2. If the DNA was originally a plasmid, it will re-circularize inside the new cell and become a plasmid again.
  3. If the new DNA matches with a homologous region of the recipient cell's chromosome, it will exchange DNA material similar to the actions in bacterial recombination.

Specialized transduction[edit]

Specialized transduction is the process by which a restricted set of bacterial genes is transferred to another bacterium. The genes that get transferred (donor genes) depend on where the phage genome is located on the chromosome. Specialized transduction occurs when the prophage excises imprecisely from the chromosome so that bacterial genes lying adjacent to the prophage are included in the excised DNA. The excised DNA is then packaged into a new virus particle, which then delivers the DNA to a new bacterium, where the donor genes can be inserted into the recipient chromosome or remain in the cytoplasm, depending on the nature of the bacteriophage.

When the partially encapsulated phage material infects another cell and becomes a "prophage" (is covalently bonded into the infected cell's chromosome), the partially coded prophage DNA is called a "heterogenote".

An example of specialized transduction is λ phage in Escherichia coli.[6]

Mammalian cell transduction with viral vectors[edit]

Rat nerve cells express red and green fluorescent proteins after viral transduction with two artificial adeno-associated viruses.

Transduction with viral vectors can be used to insert or modify genes in mammalian cells. It is often used as a tool in basic research and is actively researched as a potential means for gene therapy. In these cases, a plasmid is constructed in which the genes to be transferred are flanked by viral sequences that are used by viral proteins to recognize and package the viral genome into viral particles. This plasmid is inserted (usually by transfection) into a producer cell together with other plasmids (DNA constructs) that carry the viral genes required for formation of infectious virions. In these producer cells, the viral proteins expressed by these packaging constructs bind the sequences on the DNA/RNA (depending on the type of viral vector) to be transferred and insert it into viral particles. For safety, none of the plasmids used contains all the sequences required for virus formation, so that simultaneous transfection of multiple plasmids is required to get infectious virions. Moreover, only the plasmid carrying the sequences to be transferred contains signals that allow the genetic materials to be packaged in virions, so that none of the genes encoding viral proteins are packaged. Viruses collected from these cells are then applied to the cells to be altered. The initial stages of these infections mimic infection with natural viruses and lead to expression of the genes transferred and (in the case of lentivirus/retrovirus vectors) insertion of the DNA to be transferred into the cellular genome. However, since the transferred genetic material does not encode any of the viral genes, these infections do not generate new viruses (the viruses are "replication-deficient").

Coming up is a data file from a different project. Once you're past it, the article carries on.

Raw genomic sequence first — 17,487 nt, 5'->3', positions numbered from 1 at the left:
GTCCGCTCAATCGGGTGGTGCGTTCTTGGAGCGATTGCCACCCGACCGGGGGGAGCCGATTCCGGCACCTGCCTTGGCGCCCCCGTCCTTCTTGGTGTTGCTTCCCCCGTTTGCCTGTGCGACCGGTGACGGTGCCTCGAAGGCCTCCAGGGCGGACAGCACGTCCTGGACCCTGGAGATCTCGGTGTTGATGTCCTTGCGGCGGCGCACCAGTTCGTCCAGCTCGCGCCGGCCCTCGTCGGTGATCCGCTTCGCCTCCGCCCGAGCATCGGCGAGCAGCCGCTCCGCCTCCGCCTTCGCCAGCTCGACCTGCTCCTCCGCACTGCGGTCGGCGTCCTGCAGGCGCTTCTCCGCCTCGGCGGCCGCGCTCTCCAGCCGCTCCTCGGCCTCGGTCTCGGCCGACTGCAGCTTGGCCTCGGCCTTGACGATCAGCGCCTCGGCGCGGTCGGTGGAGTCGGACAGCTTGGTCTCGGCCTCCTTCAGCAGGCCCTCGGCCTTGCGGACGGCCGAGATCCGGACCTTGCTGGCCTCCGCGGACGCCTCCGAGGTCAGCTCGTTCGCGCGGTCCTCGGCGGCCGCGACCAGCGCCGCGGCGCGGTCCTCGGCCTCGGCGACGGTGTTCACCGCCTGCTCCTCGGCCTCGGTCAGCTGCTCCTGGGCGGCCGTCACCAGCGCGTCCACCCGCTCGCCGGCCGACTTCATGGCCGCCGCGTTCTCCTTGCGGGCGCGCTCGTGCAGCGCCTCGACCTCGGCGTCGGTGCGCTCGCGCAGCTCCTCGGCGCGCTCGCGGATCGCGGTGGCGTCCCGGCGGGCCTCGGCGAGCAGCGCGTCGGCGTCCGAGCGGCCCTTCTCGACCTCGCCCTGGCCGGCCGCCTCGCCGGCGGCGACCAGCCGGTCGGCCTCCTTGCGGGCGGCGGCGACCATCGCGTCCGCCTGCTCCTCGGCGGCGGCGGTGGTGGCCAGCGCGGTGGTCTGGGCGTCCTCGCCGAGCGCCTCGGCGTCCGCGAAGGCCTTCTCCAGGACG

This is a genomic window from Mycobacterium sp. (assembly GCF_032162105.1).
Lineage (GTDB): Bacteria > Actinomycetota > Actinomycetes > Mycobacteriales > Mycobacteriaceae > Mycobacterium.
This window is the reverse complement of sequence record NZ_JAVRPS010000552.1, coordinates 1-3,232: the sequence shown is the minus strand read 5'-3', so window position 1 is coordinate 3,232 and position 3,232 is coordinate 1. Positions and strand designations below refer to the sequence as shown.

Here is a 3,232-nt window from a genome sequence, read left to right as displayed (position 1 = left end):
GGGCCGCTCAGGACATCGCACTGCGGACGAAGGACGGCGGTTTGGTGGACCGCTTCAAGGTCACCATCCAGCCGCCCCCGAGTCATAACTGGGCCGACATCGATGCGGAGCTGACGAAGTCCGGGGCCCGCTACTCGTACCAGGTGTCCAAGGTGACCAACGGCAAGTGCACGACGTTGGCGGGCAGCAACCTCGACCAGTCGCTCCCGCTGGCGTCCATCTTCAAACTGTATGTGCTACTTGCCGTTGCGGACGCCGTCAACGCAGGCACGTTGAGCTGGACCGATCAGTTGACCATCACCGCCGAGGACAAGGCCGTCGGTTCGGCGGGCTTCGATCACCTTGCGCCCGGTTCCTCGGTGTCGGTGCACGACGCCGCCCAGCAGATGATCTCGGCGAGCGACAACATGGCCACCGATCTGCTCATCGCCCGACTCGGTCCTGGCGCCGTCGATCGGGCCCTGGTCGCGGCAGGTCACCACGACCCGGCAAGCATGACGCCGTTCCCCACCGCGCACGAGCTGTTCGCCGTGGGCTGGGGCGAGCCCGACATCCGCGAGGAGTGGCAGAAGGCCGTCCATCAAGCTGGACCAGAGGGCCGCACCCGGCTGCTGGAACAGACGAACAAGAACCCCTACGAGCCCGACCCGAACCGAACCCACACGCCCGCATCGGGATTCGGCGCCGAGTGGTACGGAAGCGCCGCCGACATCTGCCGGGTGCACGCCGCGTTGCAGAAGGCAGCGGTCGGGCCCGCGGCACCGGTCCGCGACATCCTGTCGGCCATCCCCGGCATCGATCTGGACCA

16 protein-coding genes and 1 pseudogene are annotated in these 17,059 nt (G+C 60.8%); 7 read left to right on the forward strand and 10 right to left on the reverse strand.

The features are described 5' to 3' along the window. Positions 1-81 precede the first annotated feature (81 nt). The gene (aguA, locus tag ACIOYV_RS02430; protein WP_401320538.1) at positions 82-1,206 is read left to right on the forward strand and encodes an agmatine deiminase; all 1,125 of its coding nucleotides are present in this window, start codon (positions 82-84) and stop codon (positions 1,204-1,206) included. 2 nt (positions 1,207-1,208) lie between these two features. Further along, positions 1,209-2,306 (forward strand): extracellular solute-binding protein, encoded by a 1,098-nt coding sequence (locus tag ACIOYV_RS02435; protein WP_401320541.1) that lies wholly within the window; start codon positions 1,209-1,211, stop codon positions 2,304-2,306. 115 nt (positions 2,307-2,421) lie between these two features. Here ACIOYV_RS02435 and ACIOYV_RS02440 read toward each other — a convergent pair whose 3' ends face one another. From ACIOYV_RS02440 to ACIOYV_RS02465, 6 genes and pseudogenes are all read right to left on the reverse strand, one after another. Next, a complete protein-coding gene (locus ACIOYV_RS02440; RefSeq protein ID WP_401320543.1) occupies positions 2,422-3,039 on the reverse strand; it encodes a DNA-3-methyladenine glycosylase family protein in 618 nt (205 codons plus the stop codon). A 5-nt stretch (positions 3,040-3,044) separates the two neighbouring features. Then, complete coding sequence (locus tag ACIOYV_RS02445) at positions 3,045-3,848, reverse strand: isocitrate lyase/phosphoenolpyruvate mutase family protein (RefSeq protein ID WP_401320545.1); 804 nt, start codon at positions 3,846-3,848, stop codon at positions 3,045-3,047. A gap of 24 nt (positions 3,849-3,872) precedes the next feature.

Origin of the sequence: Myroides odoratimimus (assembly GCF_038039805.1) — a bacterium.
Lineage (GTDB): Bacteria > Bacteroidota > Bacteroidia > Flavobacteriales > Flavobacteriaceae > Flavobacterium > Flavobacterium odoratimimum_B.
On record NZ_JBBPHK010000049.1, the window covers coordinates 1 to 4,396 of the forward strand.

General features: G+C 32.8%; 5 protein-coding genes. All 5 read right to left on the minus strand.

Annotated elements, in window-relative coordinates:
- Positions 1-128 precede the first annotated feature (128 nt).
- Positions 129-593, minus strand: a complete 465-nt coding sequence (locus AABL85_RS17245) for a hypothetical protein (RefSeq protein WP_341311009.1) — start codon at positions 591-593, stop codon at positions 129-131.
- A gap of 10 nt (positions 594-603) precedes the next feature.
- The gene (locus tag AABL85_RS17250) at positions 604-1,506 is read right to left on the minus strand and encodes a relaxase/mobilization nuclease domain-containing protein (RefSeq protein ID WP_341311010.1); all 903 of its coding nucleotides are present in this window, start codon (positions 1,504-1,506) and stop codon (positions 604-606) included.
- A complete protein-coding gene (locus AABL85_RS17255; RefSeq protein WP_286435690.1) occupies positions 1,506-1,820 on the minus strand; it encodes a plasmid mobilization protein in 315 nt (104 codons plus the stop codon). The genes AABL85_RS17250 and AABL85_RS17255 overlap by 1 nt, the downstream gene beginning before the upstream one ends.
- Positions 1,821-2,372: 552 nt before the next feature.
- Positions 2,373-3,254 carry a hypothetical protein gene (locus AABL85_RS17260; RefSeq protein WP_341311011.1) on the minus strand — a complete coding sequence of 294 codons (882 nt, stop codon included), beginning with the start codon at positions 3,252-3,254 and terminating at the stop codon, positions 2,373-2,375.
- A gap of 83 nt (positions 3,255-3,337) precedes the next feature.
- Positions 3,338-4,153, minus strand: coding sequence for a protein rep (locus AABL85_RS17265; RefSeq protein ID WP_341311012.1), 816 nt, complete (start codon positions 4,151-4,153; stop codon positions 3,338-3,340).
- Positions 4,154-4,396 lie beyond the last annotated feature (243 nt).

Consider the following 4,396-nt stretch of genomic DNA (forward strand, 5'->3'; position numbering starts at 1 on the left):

Medical applications[edit]

See also[edit]


  1. ^ Transduction, Genetic at the US National Library of Medicine Medical Subject Headings (MeSH)
  2. ^ Jones, Elizabeth; Hartl, Daniel L. (1998). Genetics: principles and analysis. Boston: Jones and Bartlett Publishers. ISBN 0-7637-0489-X.
  3. ^ Griffiths, Anthony JF; Miller, Jeffrey H.; Suzuki, David T.; Lewontin, Richard C.; Gelbart, William M. (10 April 2018). "Transduction". Retrieved 10 April 2018 – via
  4. ^ Zinder, N. D. & Lederberg, J. (1952). Genetic exchange in Salmonella. Journal of Bacteriology 64: 679–699, [1].
  5. ^ Griffiths, Anthony JF; Miller, Jeffrey H.; Suzuki, David T.; Lewontin, Richard C.; Gelbart, William M. (10 April 2018). "Transduction". Retrieved 10 April 2018 – via
  6. ^ Snyder, Larry; Peters, Joseph E.; Henkin, Tina M.; Champness, Wendy (2013). "Lysogeny: the λ Paradigm and the Role of Lysogenic Conversion in Bacterial Pathogenesis". Molecular Genetics of Bacteria (4th ed.). Washington, DC: ASM Press. pp. 340–343. ISBN 9781555816278.